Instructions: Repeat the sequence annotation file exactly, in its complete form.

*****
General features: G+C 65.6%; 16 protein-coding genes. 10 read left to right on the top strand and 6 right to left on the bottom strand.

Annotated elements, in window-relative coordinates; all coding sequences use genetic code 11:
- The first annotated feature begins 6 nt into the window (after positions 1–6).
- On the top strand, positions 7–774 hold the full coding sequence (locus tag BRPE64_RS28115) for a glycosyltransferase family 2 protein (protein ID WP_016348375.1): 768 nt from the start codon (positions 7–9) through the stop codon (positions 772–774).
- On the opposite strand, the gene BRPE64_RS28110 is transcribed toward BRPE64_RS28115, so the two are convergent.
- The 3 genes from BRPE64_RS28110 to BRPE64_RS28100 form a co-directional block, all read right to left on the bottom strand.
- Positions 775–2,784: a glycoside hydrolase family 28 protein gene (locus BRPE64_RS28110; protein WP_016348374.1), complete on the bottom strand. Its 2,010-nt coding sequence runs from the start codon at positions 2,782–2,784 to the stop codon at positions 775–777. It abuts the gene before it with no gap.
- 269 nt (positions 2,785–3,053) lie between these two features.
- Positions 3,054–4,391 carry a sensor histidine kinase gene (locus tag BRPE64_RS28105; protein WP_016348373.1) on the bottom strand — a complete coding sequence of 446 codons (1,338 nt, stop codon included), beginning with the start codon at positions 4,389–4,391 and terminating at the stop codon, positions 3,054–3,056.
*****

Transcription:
General features: G+C 65.6%; 16 protein-coding genes. 10 read left to right on the top strand and 6 right to left on the bottom strand.

Annotated elements, in window-relative coordinates; all coding sequences use genetic code 11:
- The first annotated feature begins 6 nt into the window (after positions 1–6).
- On the top strand, positions 7–774 hold the full coding sequence (locus tag BRPE64_RS28115) for a glycosyltransferase family 2 protein (protein ID WP_016348375.1): 768 nt from the start codon (positions 7–9) through the stop codon (positions 772–774).
- On the opposite strand, the gene BRPE64_RS28110 is transcribed toward BRPE64_RS28115, so the two are convergent.
- The 3 genes from BRPE64_RS28110 to BRPE64_RS28100 form a co-directional block, all read right to left on the bottom strand.
- Positions 775–2,784: a glycoside hydrolase family 28 protein gene (locus BRPE64_RS28110; protein WP_016348374.1), complete on the bottom strand. Its 2,010-nt coding sequence runs from the start codon at positions 2,782–2,784 to the stop codon at positions 775–777. It abuts the gene before it with no gap.
- 269 nt (positions 2,785–3,053) lie between these two features.
- Positions 3,054–4,391 carry a sensor histidine kinase gene (locus tag BRPE64_RS28105; protein WP_016348373.1) on the bottom strand — a complete coding sequence of 446 codons (1,338 nt, stop codon included), beginning with the start codon at positions 4,389–4,391 and terminating at the stop codon, positions 3,054–3,056.